The SSL Emergency Assembly Area [EAA*] is the northwest corner of the SSL upper parking lot.
The SSL Emergency Management Area [EMA*] is number 14 located at the LHS Terraces parking lot.
*see definitions in Appendix A
Critical Operations Found in this Building
There are no critical operations in the Silver Laboratory, SSL Addition or SSL Annex for which an employee is required to remain in the building during an emergency.
Medical and Rescue Duties for Employees
No SSL employee has been assigned medical or rescue duties specific to emergency situations at the Silver Laboratory, SSL Addition or SSL Annex. Employees may have volunteered and been trained for rescue by the Office of Emergency Preparedness for campus emergency situations (e.g. a large earthquake).
II. EMERGENCY PROCEDURES
Immediate Emergency Notification
Life-Threatening Emergency Numbers:
Non-Life-Threatening Emergency Numbers:
Emergency Information – Phone & Radio
The buildings have the following alarm sounds:
• The evacuation alarm is a horn. In addition, strobe lights will also turn on. When you hear the evacuation alarm, leave the building. Follow evacuation procedures (see section below).
• The Addition 3rd floor fume hoods sound a horn when there is insufficient air flow. When you hear this alarm, leave the area and call call Ralph Anderson [2-1520], Antonio Castellano [2-2125].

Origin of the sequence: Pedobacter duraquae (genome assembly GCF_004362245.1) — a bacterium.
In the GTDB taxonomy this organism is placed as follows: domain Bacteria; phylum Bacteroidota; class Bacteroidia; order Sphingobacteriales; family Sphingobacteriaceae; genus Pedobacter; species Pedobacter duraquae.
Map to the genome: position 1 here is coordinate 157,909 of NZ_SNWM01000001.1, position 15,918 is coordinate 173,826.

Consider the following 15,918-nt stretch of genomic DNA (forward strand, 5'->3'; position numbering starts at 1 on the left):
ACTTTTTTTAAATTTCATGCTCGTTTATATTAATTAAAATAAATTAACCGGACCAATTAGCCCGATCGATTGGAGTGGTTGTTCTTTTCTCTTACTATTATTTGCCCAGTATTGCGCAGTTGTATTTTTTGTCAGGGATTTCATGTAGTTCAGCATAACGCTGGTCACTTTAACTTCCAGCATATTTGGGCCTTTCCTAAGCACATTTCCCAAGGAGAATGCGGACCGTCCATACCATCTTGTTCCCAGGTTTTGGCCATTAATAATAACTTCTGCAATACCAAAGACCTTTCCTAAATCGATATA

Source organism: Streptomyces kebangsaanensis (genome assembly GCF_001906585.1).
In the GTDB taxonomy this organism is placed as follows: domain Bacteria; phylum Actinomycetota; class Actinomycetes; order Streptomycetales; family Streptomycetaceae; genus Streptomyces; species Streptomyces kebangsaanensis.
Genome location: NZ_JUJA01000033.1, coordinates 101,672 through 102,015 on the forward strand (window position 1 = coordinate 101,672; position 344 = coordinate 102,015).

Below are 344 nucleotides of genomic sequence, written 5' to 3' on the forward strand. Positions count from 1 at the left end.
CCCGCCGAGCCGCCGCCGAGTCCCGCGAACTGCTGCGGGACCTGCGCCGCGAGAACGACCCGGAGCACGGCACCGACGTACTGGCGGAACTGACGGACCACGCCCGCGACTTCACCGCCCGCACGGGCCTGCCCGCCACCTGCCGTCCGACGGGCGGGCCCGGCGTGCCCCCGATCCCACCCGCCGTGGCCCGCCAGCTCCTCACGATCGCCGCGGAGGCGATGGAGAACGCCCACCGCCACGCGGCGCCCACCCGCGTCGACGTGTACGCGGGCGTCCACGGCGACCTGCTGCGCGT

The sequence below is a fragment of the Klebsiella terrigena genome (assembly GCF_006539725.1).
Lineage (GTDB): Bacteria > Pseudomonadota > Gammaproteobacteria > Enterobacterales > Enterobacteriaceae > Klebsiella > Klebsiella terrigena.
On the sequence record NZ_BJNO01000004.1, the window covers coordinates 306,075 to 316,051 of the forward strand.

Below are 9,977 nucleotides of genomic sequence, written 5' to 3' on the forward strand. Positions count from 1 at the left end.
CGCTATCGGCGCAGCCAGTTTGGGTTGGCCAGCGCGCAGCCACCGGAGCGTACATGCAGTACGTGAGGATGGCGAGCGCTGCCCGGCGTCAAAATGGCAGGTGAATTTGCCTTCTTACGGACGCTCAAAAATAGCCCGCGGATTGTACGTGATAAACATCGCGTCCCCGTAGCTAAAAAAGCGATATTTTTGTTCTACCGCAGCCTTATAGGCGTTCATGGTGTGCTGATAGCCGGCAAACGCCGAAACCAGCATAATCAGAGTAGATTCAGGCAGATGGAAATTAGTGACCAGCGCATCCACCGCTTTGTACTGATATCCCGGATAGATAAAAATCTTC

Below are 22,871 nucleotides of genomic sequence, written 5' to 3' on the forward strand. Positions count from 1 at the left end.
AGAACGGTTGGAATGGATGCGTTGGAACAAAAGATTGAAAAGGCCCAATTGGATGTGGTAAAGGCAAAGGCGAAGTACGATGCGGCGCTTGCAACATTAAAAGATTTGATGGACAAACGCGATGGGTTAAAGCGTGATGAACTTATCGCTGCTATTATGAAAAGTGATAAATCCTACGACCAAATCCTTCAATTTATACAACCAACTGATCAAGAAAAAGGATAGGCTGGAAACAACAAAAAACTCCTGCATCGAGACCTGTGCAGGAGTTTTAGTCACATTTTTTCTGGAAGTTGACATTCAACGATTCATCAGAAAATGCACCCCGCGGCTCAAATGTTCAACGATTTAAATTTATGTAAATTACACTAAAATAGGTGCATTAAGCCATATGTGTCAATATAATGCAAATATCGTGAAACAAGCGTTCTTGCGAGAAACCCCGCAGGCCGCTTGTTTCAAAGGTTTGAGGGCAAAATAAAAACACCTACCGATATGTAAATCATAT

• The elevator alarms are a horn and is not as loud as the evacuation alarm. When you hear the elevator alarm, call Ralph Anderson [2-1520], Antonio Castellanow [2-2125] or University Police at 642-6760.
Emergency Notification Procedures
When you call 9-911 or 911 (or any other emergency number) from a campus location to request emergency assistance, you will be connected to the University Police Dispatch. Call from a safe location and remember to:
• You do not need to know all the answers to these questions, but quickly gather as much information as you can. Give a telephone number or safe location where the emergency responders can call or meet you, and wait for the responders at that safe location.
• First, notify the fire department by pulling the pull station and (from a safe distance) calling the fire departmentcalling 911 to provide details of the situation. On campus dial 9-911. Off campus or from a pay phone dial 911. (See “emergency Notification Procedures” above).
• If you have been trained in the use of a portable fire extinguisher and are able to safely extinguish the fire, you may do so. Be sure you have a safe exit from the area and leave if one extinguisher does not put out the fire.
A schedule of custodial services in this building may be obtained by contacting PP-CS. The Building Coordinator also works with PP-CS to maintain fire extinguishers, fire alarm systems, and fire sprinkler systems in this building and to keep them in good working condition.
- Combustible materials (e.g. paper, cardboard, wood, etc.)
- Flammable gases in laboratories
- Flammable liquids in laboratories
If you are inside a Building: